Tara Wolf‘s case showed a judge asking hostile witnesses at least to use neutral pronouns, in a case he said would not have been brought without media interest in a trans v terfs narrative. This is another example of emphasis on supposed rights of those who object to us, such as cis women sharing a building with trans women in prison.

Transphobia is organised and amplified in Britain. And we have allies. I love Tom Daley’s Christmas message. With hate against minorities managed for political ends, gay people should know that if you say nothing, they come for you next. And always the demonisation, as if quiet, gentle trans people were angry, oppressive and violent, and women were rightly frightened; as if the problem of violence against women would be solved if all the trans were excluded.

People will continue to transition. In 2022, more trans people than ever before will express themselves as their true selves, finding it just too painful not to.

Transphobia everywhere

Adam Phillips is a fascinating writer. Surely an editor should have red-lined this: “if we can’t let ourselves feel our frustration – and, surprisingly, this is a surprisingly difficult thing to do”. I have been thinking about this repetition, which however I analyse it I cannot make mean anything. Possibly the value is making the sentence memorable, about finding inconvenient emotions difficult to feel, so getting the lesson over. I know emotions I find threatening can remain unconscious, though still affecting me, and someone who did not know that might be brought to a halt by this apparent solecism, and so consider its message, and possibly admit it.

I am reading “On Wanting to Change”. As I want to change, I feel this erudite therapist might prompt me in useful directions. And then I find this sentence: “Converts are like transvestites: they disguise something the better to display it.” I could think of female impersonators, or drag queens, or even alleged fetishists who suffer no gender dysphoria at all- some category for the “transvestite”, so I could say, oh, he does not mean me- but I am not sure he would make the distinction. Would he think me an exhibitionist? I walk the streets with my real self on show, which most people have the modesty and discretion not to do.

Would he think me ridiculous or disgusting? As a therapist, he would see the full ridiculousness and surprisingness of people, and still find some motivation to spend time with them- the fees they pay, or dispassionate interest, or even perhaps a desire to make them better.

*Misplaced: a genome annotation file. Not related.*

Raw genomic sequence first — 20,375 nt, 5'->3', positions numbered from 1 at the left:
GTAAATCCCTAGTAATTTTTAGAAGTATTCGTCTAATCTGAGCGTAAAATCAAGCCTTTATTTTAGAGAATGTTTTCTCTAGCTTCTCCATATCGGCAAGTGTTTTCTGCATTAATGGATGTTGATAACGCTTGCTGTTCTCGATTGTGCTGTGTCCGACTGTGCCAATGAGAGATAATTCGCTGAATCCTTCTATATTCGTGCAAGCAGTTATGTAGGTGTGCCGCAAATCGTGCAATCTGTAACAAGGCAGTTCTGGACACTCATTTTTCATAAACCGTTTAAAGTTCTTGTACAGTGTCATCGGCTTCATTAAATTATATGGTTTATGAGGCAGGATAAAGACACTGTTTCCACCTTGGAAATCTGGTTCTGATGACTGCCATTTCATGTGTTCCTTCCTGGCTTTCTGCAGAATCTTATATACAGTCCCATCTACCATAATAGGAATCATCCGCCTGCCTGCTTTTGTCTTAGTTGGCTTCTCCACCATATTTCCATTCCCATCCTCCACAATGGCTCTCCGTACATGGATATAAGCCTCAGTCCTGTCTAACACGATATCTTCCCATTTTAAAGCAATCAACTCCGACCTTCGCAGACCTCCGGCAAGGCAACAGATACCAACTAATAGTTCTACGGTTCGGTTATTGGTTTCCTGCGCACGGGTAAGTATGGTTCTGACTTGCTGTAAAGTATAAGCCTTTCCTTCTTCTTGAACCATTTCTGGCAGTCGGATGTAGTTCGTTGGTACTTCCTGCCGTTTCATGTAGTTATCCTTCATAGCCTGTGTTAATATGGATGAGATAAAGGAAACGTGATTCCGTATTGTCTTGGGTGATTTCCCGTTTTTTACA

I have been paying attention, as I feel it might benefit me, and I am caught short by a reminder of my vulnerability and the contempt, distaste or political hostility some feel for people like me. This is a complete pain.

I had been thinking how I want to follow current affairs, in the hope that I might influence them, by protest, canvassing, blogging. But if I read the Guardian, or New Statesman, or listen to BBC news, I may at any time be brought up short by the Trans is Bad article, or a throwaway Trans is Bad comment. The New Statesman had no Trans is Bad article last week, which is a mercy, but I was reading Rachel Cunliffe’s views on Azeem Rafiq, nodding in agreement and seeing new angles through her eyes, when she rewrote history about JK Rowling to make that transphobic aggressor appear like a victim.

Does Cunliffe believe Rowling was a victim? Did she not read Rowling’s screed, in which she weaponised her experience of domestic violence to preach hatred of trans people? Has she just forgotten the screed itself, only remembering what haters claiming victimhood wrote about it?

Ideally I would want to read Cunliffe’s views of Azeem Rafiq, which help me understand, and might help me persuade others, without being reminded that I am a pariah simply because of being trans.

I read Rebecca Solnit, whom I admire, asking for donations to The Guardian, which I value, which has worthwhile journalism on pollution, the climate crisis, and tax havens, and thought, yeah, but it’s full of transphobia. Then I read Rebecca Solnit on Donald Trump, with a line about reading books being better. So I started reading Adam Phillips.

I could turn to facebook. There I might find encouragement and solidarity, and express it, but there I read that Richard Dawkins has tweeted that his followers should sign a transphobic hate screed. I knew Dawkins was a transphobe, and that real feminists might find him problematic, and still I find this a blow. Our enemies are so powerful, and always getting stronger!

At the recital on Saturday, the older woman sitting behind me started a conversation with me, and remarked on how weird it was that I stripped down to a short sleeved shirt in November, as if she had never heard of hot flushes.

Wherever I go, whatever I read, I will find reminders that people I admire and want to like find trans, and therefore me, repulsive, ridiculous, or threatening. I cannot escape. As far as I can tell, it is almost like being Black, in kind if not in degree. Perhaps the answer is acceptance and Love. I would become fully open to my feelings, however threatening, and admit the full horror, pain and fear I feel at the thoughtless or carefully constructed anti-trans idea. Then I would pass on. I would accept the thing I cannot change. It might be better than being tied in knots of resentment.

The World is not as it should be. How may we change it?

Justin Webb

If the BBC were defunded, as the Conservative government seeks to do, broadcasting and newsgathering in Britain would be irreparably damaged. But it is institutionally transphobic, and makes complaints against them phenomenally difficult. Complain enough, and they suggest you write to the Executive Complaints Unit.

Here is my complaint against Justin Webb, explained for the Executive Complaints Unit in full. Continue reading